Hazy History; of Surfers & The Brotherhood of Eternal Love


ring that bell
ICMag Donor
There's been brief mentions of the BoEL in some of the Haze threads as well as talk of surfers with mystery seeds lately, so I thought I might try, with your help, to tie it all in.

With the upcoming documentary movie, "Orange Sunshine" on the horizon, and Nick Schou's book Orange Sunshine: The Brotherhood of Eternal Love
and Its Quest to Spread Peace, Love, and Acid to the World, scheduled for release in March 2010, it seems like a good time for an overview.

So let's start off w/ a Wikipedia take:
The Brotherhood of Eternal Love was an informal organization of psychedelic drug enthusiasts and dealers that operated in the late 1960s. The group was founded in Laguna Beach, California. The group was headquartered in the Mystic Arts bookstore on Pacific Coast Highway. At that time, Laguna Beach was a common stopping point for those traveling south from Haight Ashbury to Mexico. Timothy Leary, the excommunicated Harvard psychology professor and devotee of free love and author of "turn on, tune in and drop out," became the godfather of the group.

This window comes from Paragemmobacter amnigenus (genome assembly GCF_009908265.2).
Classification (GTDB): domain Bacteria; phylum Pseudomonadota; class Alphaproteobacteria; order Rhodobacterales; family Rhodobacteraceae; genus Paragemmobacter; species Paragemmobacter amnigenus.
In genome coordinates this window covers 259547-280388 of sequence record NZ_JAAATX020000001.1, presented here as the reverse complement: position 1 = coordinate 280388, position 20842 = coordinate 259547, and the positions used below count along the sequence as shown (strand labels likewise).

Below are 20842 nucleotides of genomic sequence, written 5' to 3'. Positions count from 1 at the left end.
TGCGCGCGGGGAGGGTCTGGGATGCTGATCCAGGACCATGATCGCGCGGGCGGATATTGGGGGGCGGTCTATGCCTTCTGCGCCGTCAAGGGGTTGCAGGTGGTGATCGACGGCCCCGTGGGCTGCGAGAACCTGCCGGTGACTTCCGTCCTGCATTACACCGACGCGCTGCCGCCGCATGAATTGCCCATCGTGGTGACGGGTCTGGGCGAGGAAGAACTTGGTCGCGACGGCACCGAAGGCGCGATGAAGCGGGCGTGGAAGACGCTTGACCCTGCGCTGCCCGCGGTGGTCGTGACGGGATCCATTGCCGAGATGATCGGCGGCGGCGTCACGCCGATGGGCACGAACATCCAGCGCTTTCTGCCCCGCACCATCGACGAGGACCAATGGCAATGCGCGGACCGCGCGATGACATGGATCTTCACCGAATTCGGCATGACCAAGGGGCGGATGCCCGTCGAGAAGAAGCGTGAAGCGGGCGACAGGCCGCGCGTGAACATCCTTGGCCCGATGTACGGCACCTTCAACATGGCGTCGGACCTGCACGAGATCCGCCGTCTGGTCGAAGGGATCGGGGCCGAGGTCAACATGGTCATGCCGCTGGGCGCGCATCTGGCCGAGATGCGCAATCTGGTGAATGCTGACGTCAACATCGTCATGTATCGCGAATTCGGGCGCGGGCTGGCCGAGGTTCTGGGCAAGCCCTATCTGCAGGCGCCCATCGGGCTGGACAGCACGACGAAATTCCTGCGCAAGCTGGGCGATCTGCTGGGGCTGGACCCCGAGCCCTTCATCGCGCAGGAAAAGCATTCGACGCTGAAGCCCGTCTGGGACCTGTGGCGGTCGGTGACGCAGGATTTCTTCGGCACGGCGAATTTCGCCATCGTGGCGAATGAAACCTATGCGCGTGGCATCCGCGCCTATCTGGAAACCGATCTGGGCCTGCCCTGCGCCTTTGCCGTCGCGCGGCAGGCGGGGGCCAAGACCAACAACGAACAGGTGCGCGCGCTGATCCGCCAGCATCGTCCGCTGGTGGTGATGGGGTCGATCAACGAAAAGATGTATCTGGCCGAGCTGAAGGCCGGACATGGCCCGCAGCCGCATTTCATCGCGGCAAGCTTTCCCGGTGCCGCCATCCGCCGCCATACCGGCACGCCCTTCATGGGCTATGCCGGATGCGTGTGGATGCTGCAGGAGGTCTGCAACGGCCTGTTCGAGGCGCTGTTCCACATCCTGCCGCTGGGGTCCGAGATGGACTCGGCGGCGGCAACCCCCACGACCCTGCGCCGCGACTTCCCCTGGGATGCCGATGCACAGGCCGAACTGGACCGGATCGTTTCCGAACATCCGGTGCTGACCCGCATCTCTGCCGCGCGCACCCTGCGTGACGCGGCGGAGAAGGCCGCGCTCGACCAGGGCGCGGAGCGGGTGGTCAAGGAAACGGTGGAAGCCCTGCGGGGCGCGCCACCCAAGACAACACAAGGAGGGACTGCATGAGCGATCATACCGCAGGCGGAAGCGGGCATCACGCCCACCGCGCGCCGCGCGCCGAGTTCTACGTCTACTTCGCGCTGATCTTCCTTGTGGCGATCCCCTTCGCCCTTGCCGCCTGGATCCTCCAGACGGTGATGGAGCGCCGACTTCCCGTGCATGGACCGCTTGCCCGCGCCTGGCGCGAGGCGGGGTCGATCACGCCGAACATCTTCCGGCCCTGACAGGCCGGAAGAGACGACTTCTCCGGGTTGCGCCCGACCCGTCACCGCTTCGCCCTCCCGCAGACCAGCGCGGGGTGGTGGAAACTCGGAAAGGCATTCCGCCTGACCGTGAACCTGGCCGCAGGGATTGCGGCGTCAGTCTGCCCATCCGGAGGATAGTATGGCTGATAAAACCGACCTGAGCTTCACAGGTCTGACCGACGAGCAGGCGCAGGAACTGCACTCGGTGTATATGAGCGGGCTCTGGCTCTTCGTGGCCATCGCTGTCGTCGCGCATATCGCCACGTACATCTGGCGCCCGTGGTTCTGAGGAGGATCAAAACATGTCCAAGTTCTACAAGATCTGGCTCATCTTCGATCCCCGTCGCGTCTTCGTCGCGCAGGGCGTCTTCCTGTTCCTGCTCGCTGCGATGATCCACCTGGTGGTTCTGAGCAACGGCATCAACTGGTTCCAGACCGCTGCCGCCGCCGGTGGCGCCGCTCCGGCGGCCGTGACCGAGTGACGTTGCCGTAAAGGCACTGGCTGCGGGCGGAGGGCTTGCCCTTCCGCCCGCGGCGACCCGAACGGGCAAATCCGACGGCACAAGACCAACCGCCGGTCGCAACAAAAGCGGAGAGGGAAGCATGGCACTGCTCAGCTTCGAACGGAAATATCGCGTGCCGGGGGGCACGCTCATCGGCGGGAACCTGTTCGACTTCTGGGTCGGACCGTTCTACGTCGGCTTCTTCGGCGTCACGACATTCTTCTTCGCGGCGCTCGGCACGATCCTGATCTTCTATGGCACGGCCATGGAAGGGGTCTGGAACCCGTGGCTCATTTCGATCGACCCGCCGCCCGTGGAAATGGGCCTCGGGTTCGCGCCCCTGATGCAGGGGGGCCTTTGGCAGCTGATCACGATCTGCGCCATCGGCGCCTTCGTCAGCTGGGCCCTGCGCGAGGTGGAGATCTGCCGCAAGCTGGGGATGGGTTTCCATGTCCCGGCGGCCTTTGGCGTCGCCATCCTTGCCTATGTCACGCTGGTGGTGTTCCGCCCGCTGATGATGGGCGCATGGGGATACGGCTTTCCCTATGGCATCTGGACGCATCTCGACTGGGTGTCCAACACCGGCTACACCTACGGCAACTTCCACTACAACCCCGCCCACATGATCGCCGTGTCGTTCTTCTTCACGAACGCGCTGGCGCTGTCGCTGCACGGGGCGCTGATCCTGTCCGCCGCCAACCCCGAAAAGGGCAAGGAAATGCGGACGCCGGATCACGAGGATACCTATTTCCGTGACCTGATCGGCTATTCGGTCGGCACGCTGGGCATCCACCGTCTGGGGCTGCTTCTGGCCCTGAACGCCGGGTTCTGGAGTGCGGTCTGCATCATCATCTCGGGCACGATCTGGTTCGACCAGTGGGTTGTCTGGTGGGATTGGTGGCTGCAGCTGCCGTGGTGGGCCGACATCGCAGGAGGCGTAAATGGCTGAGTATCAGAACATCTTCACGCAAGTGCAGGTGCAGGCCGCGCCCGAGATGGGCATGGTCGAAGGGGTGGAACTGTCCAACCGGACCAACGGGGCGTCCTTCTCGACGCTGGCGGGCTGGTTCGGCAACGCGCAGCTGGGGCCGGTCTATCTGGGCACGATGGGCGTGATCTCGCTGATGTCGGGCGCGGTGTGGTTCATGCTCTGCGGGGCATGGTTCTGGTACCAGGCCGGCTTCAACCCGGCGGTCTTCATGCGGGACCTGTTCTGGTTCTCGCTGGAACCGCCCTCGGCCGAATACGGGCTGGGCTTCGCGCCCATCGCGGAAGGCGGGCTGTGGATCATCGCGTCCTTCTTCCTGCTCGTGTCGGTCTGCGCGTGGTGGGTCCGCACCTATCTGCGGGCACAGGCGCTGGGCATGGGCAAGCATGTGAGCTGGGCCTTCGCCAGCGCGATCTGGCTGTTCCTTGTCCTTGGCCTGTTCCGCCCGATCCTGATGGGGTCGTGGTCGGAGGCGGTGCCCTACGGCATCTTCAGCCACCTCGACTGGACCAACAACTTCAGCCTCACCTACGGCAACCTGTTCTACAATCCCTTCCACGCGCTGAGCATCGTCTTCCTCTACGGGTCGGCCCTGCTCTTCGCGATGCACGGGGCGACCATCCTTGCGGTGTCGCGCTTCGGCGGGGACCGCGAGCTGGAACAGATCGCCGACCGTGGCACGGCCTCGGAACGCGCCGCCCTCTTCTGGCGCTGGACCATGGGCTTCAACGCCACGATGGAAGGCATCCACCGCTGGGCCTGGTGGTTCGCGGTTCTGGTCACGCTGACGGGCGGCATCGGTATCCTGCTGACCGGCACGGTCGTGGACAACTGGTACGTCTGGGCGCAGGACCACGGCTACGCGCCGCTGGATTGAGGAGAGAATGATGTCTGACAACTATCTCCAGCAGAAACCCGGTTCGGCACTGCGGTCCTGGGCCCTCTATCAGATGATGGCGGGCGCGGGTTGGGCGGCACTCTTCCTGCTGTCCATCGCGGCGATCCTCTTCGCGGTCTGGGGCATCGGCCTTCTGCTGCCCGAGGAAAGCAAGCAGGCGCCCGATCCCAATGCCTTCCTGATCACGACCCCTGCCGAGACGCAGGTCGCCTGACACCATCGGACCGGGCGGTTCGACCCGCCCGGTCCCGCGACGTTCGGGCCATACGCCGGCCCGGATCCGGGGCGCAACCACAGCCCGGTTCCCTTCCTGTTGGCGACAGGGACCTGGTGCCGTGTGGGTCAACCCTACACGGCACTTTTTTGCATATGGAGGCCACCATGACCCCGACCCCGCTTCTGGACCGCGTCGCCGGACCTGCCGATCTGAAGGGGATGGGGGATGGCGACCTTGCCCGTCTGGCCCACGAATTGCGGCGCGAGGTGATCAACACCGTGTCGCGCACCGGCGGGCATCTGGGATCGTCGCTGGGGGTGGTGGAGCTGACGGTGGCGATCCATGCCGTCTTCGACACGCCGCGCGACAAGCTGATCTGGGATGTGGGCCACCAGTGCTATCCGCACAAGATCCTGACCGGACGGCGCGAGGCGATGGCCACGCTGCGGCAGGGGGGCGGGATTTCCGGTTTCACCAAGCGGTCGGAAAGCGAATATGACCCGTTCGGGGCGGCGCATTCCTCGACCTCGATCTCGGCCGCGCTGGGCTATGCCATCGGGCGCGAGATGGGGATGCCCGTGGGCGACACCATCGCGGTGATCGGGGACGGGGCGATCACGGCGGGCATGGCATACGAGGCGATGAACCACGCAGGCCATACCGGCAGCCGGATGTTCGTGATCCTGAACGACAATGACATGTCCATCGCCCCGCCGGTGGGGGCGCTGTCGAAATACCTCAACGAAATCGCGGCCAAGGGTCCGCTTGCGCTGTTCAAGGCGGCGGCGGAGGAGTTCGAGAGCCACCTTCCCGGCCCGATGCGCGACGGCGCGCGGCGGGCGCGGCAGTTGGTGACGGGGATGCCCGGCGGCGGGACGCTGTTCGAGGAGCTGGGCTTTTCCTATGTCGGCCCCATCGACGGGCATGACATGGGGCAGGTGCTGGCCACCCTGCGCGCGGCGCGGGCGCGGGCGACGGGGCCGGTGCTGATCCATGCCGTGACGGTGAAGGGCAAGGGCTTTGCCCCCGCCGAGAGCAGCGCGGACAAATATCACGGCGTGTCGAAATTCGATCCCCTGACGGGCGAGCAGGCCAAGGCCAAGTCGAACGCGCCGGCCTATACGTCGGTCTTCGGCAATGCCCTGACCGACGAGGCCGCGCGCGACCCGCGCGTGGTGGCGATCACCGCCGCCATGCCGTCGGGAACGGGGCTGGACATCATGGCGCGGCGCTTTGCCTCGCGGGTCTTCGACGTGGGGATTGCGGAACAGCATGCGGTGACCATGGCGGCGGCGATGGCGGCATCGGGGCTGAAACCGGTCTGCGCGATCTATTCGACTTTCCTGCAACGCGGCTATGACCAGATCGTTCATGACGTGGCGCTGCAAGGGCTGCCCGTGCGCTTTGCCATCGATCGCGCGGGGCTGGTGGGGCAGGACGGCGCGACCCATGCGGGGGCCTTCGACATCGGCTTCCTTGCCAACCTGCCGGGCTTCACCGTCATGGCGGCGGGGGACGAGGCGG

One contributor writes that the group was composed of local surfers, drug users and rich kids from Orange County, Los Angeles and the Pasadena area. This is contested by another contributor, who points out that the genesis of the Brotherhood was a rag-tag crew of very young street toughs in Compton, California - in a poor neighborhood - who in the course of smoking multiple kinds of vegetation and swallowing random available pills for recreational purposes, accidentally encountered LSD. At least a half-dozen of them found their lives transformed by that experience and, in due time, moved south to modest bungalows in the little-known town of Laguna Beach. They tended to wear simple cotton garments, sometimes robes. Most were vegetarians, and they daily spent considerable time in prayer and simply doing good deeds. Many of them continued to practice their own version of Christianity while opening research into Hinduism, Vajrayana Buddhism, and indigenous and Eastern religions as Brotherhood members happened to find them.